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I’ll be out for next month’s challenge but will be back in 2 months for Brie or Camembert!

If you want to learn more about cheese making check out my past posts on

Cheesepalooza: Romano

Time flies, I was late with my last cheese post so you are getting another one already. We are at the 6th month of Cheesepalooza. This January we were asked to make a Parmesan, Asiago, Romano , or Brick. When I grew up and it was spaghetti night, my mom always set Parmesan and Romano grated cheese at the table. Granted it was the fake Kraft stuff. Well I always went heavier on the Romano as I found it had a sharper flavor. So decided to make a Romano of course.

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Romano at just under 2 months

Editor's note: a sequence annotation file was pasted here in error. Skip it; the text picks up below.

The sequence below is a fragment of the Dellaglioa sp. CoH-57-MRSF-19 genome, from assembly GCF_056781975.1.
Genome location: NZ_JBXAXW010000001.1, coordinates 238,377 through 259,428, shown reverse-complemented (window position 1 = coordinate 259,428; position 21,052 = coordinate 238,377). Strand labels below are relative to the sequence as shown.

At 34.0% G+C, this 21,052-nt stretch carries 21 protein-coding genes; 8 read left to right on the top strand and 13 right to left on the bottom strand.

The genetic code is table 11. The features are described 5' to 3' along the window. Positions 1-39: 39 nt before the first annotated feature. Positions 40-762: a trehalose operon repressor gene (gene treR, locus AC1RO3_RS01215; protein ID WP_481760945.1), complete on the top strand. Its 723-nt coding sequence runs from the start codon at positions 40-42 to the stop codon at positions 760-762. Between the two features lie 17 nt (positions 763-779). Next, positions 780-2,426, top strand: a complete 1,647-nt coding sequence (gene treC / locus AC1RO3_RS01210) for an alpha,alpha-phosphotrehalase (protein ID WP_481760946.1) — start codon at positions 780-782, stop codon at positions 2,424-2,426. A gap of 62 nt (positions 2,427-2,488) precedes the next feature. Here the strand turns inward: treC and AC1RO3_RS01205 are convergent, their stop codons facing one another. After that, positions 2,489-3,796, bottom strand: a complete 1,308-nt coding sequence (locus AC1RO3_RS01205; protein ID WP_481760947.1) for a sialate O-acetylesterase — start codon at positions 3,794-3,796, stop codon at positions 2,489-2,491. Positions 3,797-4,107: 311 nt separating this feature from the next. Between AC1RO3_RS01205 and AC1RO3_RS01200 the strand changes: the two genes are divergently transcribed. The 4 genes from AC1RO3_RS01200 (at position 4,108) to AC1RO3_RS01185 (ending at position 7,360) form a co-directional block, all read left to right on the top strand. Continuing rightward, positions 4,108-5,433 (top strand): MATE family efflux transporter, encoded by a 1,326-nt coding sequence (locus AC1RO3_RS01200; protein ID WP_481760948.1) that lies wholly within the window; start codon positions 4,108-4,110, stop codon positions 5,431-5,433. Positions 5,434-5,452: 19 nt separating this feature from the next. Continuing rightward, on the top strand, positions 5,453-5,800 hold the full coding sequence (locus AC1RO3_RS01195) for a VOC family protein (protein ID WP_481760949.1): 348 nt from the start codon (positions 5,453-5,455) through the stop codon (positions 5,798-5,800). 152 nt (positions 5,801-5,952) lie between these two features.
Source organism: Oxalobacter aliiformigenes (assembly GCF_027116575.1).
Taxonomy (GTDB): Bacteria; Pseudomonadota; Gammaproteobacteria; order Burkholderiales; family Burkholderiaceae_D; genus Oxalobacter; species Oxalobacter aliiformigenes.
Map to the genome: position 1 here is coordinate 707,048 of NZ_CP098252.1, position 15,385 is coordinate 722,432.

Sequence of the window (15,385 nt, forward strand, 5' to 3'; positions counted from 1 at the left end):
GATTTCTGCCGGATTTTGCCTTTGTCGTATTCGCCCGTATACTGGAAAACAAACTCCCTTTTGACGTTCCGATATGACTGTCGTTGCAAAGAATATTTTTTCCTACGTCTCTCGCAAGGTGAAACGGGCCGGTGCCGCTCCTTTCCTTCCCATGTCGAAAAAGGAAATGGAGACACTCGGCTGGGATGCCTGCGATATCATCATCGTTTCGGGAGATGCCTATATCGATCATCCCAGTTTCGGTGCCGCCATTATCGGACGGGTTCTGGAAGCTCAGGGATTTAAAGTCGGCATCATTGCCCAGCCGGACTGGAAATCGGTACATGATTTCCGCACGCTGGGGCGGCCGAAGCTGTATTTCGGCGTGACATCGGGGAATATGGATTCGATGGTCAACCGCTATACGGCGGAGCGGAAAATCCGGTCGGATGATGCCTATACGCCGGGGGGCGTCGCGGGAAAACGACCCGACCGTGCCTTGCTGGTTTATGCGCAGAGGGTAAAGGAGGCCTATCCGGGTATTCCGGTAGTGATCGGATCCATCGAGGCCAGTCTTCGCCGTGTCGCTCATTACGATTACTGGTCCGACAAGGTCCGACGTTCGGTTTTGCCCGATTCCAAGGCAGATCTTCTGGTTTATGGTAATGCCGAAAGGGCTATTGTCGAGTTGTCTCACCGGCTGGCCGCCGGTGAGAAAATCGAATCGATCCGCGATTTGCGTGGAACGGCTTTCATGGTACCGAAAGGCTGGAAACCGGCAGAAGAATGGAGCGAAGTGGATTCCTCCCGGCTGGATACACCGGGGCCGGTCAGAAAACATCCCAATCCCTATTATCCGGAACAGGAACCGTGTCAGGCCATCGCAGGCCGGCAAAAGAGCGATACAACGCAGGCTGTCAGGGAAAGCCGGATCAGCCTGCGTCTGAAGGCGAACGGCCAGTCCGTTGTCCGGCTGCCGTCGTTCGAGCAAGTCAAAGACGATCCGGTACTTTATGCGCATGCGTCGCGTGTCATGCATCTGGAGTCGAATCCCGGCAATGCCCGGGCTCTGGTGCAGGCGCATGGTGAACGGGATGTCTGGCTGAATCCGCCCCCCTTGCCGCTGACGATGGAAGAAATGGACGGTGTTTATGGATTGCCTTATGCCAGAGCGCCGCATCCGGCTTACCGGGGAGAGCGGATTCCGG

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My weird final curds

If you want to see the whole process of making cheese, from flocculation to cutting the curd and releasing the whey, check out my earlier post. I  always seem to combine more than one recipe when I make a cheese. The reason is because I use calcium chloride in my recipes since I use store bought milk. Not all recipes list it. This Romano is a mix of this recipe and this recipe. If you use Lipase for flavor like I did, make sure to get half whole milk and half skim milk to lower the fat content.

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My new cheese press woohoo!

I made a couple of new discoveries too this month. The first major improvement is my new cheese press. Everyone stand up and say: YAY! A press becomes essential when you get into these types of cheeses. Unfortunately a new press at cheese supply stores start at $150. Ouch! Well I took a look on Ebay and I found one for $50 shipping included. I jumped on the Buy Now button. It’s homemade and not absolutely perfect but it is a cheese press and it works great. So happy.